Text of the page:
In this week's Tom's Corner, however, Tom Van Howe is doing exactly that.
Tonight, Tom is talking about the 38-page Time magazine article on the high cost of health care that we ignore at our peril.
There are lots of things in the world today that make me a little angry.
But every once in a while something fills me with a sense of rage.
And reading this giant, 7-months-in-the-making, dissection of our health system by Steven Brill, is one of them. 38 pages documenting the "outrageous pricing and egregious profits that are destroying our health care.
In painstaking detail, it spells our how hospitals and their CEO's have made a mockery of their 'non-profit' designations by reaping enormous sums of money off the backs of sickness, death and misery.
I'm the first to admit that the whys and wherefores of the high cost of staying healthy in this country have eluded me. For years its had been annually outstripping inflation by double digits. And when anyone has the temerity to ask why, we get this "well, for the best health care in the world. That's just the way it is.
Well, look: we spend more on health care in this country than the next 10 biggest-spending countriescombined.
We spent nearly three trillion last year, on an industry that spent nearly two billion dollars last year alone on lobbying our congress. For the recordthat's more than all defense contractors combined.
And what do we get for our money? In terms of life expectancy, we rank behindamong othersDenmark, Australia, Spain, Japan, and the UK.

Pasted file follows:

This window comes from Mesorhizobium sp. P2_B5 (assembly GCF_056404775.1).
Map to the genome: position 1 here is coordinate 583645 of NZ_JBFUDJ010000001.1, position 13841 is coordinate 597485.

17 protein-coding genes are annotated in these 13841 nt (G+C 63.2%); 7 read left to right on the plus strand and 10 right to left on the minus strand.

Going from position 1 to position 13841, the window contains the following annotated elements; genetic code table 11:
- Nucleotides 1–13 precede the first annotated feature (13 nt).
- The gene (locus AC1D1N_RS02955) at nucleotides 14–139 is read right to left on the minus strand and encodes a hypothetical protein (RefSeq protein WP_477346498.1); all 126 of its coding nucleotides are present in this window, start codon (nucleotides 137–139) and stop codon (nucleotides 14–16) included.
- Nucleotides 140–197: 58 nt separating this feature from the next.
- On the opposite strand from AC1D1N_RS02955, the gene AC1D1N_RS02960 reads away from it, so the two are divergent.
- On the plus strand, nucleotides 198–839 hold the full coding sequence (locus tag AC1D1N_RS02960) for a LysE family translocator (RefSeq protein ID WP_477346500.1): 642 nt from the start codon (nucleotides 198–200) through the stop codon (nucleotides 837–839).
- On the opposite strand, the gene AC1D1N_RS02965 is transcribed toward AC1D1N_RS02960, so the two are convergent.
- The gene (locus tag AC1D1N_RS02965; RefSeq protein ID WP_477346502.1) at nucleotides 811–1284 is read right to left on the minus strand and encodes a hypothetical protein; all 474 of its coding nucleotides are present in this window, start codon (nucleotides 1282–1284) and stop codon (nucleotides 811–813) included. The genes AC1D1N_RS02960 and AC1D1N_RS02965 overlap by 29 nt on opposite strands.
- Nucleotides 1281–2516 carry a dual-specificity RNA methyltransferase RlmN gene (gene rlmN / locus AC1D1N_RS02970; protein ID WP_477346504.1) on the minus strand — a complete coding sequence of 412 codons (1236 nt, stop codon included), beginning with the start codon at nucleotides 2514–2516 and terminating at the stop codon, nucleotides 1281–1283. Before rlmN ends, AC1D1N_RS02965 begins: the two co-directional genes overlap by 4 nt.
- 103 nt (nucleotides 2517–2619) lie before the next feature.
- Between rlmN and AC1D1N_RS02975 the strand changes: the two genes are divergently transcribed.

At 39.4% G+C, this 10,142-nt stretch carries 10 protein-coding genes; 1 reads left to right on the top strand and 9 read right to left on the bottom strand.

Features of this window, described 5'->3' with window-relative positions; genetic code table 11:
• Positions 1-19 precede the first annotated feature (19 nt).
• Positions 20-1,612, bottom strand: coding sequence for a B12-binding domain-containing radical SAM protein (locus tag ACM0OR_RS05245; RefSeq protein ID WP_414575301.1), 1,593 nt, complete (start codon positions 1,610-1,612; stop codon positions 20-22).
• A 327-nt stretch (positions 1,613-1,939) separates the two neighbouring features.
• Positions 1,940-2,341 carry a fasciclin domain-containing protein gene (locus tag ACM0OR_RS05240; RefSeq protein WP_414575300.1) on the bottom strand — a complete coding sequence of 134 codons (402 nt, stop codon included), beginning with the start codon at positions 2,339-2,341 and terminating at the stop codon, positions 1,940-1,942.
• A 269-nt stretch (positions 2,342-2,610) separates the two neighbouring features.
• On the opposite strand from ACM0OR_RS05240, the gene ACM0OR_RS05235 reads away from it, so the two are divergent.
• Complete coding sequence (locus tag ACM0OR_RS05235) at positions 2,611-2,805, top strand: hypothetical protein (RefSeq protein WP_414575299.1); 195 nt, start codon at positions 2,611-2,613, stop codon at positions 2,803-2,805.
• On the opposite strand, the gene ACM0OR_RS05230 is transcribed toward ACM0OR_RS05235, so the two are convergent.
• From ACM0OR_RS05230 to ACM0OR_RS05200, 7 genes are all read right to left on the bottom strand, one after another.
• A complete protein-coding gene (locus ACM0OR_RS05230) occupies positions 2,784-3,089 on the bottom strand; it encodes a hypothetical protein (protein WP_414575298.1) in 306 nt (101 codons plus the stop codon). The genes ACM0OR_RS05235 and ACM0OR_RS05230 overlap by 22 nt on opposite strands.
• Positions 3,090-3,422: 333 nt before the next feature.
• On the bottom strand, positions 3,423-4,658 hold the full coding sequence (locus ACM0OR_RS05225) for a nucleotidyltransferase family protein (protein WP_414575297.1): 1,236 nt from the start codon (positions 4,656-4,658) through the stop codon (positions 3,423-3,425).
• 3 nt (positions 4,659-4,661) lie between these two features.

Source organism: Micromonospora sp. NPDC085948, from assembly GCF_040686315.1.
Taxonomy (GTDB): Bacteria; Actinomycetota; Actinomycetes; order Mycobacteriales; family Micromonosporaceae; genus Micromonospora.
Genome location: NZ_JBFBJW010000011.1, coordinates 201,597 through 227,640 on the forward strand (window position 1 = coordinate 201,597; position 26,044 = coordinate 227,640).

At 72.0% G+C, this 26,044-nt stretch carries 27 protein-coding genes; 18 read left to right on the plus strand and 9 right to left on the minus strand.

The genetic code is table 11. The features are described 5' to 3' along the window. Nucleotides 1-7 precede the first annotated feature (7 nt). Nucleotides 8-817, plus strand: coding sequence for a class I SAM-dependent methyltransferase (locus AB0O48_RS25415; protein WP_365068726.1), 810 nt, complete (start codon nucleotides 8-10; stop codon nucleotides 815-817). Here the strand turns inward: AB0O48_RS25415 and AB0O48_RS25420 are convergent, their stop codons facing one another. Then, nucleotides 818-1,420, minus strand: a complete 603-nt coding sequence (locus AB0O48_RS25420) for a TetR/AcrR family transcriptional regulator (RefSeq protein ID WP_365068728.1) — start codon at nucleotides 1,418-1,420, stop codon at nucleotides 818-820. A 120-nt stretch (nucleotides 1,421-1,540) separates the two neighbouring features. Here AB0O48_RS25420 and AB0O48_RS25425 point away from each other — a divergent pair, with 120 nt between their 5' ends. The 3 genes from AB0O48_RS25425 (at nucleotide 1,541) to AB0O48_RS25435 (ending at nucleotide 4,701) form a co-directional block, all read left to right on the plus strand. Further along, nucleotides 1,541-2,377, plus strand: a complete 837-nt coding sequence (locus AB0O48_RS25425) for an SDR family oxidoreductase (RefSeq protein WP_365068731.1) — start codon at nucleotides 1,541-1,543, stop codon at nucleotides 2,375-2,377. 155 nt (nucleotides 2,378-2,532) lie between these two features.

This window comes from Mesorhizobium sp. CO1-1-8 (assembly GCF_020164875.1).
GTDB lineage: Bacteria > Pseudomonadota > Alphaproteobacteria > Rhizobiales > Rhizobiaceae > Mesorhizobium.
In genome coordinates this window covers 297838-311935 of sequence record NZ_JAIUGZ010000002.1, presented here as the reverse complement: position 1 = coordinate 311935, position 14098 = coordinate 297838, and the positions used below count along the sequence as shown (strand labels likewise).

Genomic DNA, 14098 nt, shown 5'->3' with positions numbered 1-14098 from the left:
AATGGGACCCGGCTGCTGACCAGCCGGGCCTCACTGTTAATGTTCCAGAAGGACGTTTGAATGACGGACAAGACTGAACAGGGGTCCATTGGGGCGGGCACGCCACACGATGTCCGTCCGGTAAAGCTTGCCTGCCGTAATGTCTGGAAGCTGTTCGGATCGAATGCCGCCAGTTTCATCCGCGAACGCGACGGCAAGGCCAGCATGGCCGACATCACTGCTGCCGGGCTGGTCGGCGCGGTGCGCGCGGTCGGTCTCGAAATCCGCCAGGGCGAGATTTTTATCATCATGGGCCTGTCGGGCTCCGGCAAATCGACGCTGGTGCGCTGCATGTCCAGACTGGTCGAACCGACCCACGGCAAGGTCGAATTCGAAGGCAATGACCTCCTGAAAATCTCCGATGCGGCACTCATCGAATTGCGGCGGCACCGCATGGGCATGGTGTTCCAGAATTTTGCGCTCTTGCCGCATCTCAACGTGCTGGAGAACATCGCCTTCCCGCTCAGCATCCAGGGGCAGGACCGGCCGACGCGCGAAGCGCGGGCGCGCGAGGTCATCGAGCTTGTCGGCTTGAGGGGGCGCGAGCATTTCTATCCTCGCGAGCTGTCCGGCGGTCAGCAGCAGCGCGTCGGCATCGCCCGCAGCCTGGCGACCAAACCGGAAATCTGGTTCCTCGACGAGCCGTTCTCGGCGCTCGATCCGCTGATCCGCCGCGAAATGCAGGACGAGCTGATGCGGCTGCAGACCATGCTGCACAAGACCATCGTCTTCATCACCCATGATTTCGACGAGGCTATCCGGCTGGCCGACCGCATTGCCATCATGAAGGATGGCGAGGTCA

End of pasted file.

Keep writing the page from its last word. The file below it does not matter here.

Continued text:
Infant morality? We rank 50th... 50th! Nine spots below Cuba.
Ours is a system in which virtually everyone who uses itand actually sees a bill for services renderedgoes into sticker shock.
Hospitals charges ungodly amounts for absolutely everything, including tens of dollars for a laundry list of things you'd buy for pennies at the drug store.
It's a world in which the CEO of your local hospital, along with his or her assistants, is likely to be among the highest paid people in town.
A world in which 62 percent of all the bankruptcies in this country are related to illness or medical bills.
There are lots of discussions in Washington, Lansing, family tables, and coffee shops about how to pay for all this.
But rarely does anyone make the case that it simply costs too much, and what to do about it.
Our system needs to be changed. Steven Brill's article in the March 4th issue of Time magazine opens the door. Its the perfect peg on which to start.
In this corner... I'm Tom Van Howe.